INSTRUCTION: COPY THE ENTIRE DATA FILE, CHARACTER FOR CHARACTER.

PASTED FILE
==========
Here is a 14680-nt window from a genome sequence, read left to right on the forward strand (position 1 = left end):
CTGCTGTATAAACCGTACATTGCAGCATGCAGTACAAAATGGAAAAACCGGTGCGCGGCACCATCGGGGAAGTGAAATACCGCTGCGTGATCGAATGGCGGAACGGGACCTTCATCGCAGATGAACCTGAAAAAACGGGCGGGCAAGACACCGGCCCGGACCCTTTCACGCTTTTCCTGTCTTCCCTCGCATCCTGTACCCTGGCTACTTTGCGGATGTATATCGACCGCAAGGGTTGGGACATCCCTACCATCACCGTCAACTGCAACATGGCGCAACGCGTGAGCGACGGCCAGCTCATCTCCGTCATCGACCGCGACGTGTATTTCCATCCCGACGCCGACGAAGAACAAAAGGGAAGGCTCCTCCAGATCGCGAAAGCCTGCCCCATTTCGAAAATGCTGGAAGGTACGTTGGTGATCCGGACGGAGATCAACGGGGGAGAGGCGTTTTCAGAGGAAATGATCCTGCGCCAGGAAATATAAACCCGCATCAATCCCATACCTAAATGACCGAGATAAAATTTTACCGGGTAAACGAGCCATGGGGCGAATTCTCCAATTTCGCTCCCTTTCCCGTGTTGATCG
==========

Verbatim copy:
Here is a 14680-nt window from a genome sequence, read left to right on the forward strand (position 1 = left end):
CTGCTGTATAAACCGTACATTGCAGCATGCAGTACAAAATGGAAAAACCGGTGCGCGGCACCATCGGGGAAGTGAAATACCGCTGCGTGATCGAATGGCGGAACGGGACCTTCATCGCAGATGAACCTGAAAAAACGGGCGGGCAAGACACCGGCCCGGACCCTTTCACGCTTTTCCTGTCTTCCCTCGCATCCTGTACCCTGGCTACTTTGCGGATGTATATCGACCGCAAGGGTTGGGACATCCCTACCATCACCGTCAACTGCAACATGGCGCAACGCGTGAGCGACGGCCAGCTCATCTCCGTCATCGACCGCGACGTGTATTTCCATCCCGACGCCGACGAAGAACAAAAGGGAAGGCTCCTCCAGATCGCGAAAGCCTGCCCCATTTCGAAAATGCTGGAAGGTACGTTGGTGATCCGGACGGAGATCAACGGGGGAGAGGCGTTTTCAGAGGAAATGATCCTGCGCCAGGAAATATAAACCCGCATCAATCCCATACCTAAATGACCGAGATAAAATTTTACCGGGTAAACGAGCCATGGGGCGAATTCTCCAATTTCGCTCCCTTTCCCGTGTTGATCG